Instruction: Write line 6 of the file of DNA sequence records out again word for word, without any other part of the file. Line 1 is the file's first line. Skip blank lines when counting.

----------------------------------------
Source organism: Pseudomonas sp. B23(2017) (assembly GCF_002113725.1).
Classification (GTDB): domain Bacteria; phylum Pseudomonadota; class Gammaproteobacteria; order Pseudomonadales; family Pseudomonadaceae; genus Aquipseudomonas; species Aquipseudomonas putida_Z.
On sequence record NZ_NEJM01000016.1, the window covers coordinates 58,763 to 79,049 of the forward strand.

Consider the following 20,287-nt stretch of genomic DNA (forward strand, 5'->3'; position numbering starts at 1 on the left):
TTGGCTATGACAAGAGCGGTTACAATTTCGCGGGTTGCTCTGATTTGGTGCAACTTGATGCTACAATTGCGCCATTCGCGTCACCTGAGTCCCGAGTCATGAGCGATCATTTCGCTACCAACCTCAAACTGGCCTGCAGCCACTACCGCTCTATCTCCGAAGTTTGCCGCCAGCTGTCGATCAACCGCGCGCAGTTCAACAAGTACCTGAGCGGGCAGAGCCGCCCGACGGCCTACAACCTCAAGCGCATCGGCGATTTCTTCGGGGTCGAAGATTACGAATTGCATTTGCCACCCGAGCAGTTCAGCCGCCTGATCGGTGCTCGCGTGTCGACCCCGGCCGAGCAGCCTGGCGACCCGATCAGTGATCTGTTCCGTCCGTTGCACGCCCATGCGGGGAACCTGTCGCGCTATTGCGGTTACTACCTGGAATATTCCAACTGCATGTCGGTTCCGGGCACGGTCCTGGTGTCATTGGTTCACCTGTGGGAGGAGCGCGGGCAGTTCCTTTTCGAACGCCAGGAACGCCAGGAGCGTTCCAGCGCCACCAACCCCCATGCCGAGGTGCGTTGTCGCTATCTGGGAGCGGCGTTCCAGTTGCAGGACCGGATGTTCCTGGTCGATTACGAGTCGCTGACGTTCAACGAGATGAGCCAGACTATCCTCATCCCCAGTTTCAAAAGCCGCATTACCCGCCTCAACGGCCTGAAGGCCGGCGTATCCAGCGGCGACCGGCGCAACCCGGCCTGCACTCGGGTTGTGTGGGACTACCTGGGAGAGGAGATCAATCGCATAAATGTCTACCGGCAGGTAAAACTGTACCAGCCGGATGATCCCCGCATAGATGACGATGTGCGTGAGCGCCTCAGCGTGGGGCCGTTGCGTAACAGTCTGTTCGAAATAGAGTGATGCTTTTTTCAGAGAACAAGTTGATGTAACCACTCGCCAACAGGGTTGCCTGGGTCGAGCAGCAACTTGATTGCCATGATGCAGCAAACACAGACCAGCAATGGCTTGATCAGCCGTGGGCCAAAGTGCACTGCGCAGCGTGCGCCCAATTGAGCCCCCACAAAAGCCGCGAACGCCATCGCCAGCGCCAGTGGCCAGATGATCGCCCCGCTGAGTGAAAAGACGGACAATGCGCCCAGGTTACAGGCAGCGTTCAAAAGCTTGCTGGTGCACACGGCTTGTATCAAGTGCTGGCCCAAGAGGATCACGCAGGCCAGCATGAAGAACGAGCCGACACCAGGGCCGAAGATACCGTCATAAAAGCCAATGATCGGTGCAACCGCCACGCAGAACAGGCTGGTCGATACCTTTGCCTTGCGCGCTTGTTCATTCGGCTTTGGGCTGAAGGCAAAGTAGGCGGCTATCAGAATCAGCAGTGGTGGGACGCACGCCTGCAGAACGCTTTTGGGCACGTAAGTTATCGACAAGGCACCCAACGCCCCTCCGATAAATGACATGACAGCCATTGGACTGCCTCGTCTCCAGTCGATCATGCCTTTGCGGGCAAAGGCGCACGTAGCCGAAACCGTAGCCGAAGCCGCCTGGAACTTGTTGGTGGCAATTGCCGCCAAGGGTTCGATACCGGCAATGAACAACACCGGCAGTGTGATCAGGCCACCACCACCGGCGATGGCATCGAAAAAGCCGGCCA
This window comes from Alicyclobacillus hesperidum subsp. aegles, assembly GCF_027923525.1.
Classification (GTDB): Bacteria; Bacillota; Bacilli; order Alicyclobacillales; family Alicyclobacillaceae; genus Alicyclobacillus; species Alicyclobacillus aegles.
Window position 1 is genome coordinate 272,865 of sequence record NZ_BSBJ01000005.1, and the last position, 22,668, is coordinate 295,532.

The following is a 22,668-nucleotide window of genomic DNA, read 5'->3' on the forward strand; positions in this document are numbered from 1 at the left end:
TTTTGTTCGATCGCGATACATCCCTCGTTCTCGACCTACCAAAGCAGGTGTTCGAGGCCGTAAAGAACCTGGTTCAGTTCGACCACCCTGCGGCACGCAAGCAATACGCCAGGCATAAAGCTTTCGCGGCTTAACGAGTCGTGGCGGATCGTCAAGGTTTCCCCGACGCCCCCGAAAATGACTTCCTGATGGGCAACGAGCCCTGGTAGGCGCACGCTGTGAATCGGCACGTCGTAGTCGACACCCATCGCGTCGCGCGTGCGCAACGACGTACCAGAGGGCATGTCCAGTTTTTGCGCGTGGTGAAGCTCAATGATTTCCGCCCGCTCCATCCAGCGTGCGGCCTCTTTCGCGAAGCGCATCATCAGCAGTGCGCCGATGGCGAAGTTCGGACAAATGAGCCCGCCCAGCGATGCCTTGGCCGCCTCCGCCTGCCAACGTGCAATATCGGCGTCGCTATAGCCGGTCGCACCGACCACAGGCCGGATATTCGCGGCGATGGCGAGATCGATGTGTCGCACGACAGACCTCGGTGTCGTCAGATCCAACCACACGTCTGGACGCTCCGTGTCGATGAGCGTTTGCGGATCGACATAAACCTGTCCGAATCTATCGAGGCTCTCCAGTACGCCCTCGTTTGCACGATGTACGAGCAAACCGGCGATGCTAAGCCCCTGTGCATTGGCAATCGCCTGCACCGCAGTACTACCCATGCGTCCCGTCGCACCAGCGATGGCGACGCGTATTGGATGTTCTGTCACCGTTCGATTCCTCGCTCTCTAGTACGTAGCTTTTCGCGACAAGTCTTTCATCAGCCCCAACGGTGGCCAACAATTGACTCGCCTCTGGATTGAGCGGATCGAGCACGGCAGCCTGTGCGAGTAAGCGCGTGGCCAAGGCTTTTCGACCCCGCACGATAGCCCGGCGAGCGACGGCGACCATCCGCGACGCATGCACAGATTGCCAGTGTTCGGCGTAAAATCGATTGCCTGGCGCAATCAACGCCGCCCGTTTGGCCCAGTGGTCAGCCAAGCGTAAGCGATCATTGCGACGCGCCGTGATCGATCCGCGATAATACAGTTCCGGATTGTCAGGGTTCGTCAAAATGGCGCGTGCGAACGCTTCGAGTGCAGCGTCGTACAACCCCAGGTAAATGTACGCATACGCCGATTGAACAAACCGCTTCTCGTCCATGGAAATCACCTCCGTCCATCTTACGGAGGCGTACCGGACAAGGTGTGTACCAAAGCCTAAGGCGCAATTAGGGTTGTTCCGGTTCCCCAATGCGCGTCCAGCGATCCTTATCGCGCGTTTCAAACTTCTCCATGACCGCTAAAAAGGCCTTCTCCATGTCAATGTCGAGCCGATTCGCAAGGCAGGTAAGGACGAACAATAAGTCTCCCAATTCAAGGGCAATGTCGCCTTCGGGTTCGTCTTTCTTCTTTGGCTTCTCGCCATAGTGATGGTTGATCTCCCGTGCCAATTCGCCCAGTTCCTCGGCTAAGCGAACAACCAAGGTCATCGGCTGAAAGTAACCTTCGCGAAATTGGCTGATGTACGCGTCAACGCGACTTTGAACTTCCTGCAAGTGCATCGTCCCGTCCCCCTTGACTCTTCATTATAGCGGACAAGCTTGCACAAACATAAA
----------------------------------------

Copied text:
This window comes from Alicyclobacillus hesperidum subsp. aegles, assembly GCF_027923525.1.